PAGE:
Selected by Richard Blanco as winner of the 2019 A. Poulin, Jr. Poetry Prize, Justin Jannise turns the self-help manual on its head in How to be Better by Being Worse.
These poems flout, subvert, question, and ignore the rules with exploratory energy. Queer experiences are celebrated—from crushing on long-dead, sad-eyed poets to drag divas dancing at Halloween parties—gender constructs are questioned, and familial transgressions are laid bare for the world.
Delightfully modulating between flippant, sincere, and back again, How to Be Better by Being Worse freely indulges in harmless wickedness as its speaker grows in self-awareness, slowly learning to let go of inherited shame while continuing to seek self-forgiveness for the harms he has caused the outside world.
but we were midway through “real talk”
and, logically, I might have been responding
to your desire to see less of me.
The dark film developing at the base
of my mug was taking me back to Kansas,
a clapboard bed-and-breakfast, the streets
that day or night were dead empty.
Between the two of us, we had enough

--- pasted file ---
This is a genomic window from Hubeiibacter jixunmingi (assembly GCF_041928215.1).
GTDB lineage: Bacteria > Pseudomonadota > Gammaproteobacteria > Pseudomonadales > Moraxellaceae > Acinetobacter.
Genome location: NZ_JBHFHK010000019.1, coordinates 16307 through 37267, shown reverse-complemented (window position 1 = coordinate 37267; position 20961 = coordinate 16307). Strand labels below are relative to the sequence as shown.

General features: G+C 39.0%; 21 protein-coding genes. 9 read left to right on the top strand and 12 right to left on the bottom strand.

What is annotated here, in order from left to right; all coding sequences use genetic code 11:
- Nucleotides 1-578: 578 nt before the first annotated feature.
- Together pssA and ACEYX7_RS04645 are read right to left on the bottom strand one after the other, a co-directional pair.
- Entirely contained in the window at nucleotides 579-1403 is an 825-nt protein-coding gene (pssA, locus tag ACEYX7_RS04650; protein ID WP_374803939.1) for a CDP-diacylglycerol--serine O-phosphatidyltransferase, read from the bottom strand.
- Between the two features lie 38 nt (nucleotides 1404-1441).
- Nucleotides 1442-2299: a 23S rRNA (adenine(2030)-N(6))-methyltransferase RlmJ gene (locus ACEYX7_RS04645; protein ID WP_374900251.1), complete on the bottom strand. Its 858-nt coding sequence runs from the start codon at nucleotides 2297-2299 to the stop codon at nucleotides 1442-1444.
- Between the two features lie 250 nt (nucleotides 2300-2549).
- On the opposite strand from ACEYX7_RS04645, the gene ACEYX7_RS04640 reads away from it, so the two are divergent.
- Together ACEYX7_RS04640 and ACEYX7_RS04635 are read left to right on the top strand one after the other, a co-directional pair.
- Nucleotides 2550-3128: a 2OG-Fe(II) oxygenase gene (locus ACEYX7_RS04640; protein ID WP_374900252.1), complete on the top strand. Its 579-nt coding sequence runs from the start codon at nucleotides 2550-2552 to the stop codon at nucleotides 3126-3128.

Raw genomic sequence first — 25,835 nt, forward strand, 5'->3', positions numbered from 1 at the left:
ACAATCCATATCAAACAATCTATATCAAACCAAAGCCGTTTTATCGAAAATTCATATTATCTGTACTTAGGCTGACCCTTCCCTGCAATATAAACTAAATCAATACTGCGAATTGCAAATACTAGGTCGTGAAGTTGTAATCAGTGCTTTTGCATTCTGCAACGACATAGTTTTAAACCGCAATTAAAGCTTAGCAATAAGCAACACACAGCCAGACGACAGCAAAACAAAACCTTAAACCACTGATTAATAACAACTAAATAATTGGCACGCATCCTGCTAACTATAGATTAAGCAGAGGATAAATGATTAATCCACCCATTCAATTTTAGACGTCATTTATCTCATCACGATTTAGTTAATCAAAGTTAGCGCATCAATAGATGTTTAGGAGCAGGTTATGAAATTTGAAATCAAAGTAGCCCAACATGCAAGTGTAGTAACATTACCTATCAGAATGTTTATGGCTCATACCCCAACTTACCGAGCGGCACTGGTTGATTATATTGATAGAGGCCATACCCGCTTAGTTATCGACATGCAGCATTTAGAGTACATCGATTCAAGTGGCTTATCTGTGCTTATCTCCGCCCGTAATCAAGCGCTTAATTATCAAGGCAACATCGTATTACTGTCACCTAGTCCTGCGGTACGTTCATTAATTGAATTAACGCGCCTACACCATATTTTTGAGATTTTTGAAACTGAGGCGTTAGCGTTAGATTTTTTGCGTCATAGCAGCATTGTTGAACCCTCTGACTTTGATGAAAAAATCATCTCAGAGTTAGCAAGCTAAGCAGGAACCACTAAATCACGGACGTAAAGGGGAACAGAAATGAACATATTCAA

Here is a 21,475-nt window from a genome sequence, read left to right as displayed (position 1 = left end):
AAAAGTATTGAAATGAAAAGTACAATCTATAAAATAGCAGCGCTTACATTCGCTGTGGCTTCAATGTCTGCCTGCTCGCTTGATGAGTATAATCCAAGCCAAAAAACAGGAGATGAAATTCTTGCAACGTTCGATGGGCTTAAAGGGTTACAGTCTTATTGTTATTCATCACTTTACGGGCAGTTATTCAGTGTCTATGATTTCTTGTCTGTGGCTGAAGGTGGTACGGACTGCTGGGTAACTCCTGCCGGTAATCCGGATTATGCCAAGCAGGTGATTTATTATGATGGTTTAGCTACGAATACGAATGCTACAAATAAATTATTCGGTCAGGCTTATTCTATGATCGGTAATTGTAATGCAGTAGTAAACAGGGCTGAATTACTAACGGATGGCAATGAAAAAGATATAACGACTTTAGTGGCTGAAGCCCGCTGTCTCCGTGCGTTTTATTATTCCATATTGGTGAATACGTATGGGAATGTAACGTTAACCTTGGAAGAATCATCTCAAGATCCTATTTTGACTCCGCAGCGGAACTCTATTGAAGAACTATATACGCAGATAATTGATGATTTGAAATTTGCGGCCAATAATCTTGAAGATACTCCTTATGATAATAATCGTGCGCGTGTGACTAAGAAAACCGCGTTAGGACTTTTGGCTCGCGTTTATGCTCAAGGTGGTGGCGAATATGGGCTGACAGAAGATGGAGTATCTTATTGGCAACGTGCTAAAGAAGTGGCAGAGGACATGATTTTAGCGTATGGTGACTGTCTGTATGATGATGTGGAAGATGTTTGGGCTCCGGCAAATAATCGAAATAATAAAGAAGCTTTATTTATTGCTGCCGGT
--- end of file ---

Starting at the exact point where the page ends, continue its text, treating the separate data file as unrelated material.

to live there for a month.
How many dime-store novels do you think
we could have read aloud to each other
in that floral-patterned room, between meals
and lying down as long as we could stand it,
wrapped up in ourselves like the damp towels
we let fall to the floor?
“There’s an abundance of good poetry being written today. Poetry that exhibits good style, exercises good technique, and evokes good sentiments. But Jannise has done more than write just another good book of poetry—he’s written a great book, and beyond that, quite a memorable one.”
—Richard Blanco, from the Foreword
“This thoroughly delightful debut collection by Justin Jannise is full of wit and fire and play. He has an impressively off kilter sensibility that pierces the banality of American-style absurdities and pop culture's often vacuous signs and icons like a particularly scathing and funny X-ray (an illuminating device that he notably points at his speaker as well). Equally as impressive, his poems have real formal integrity and a structural intelligence that speaks of this poet's authentic engagement with the art. Jannise's How to Be Better by Being Worse reminds me again that poetry is supposed to be for its reader, first and foremost, a pleasure.”
—Erin Belieu, author of Come Hither Honeycomb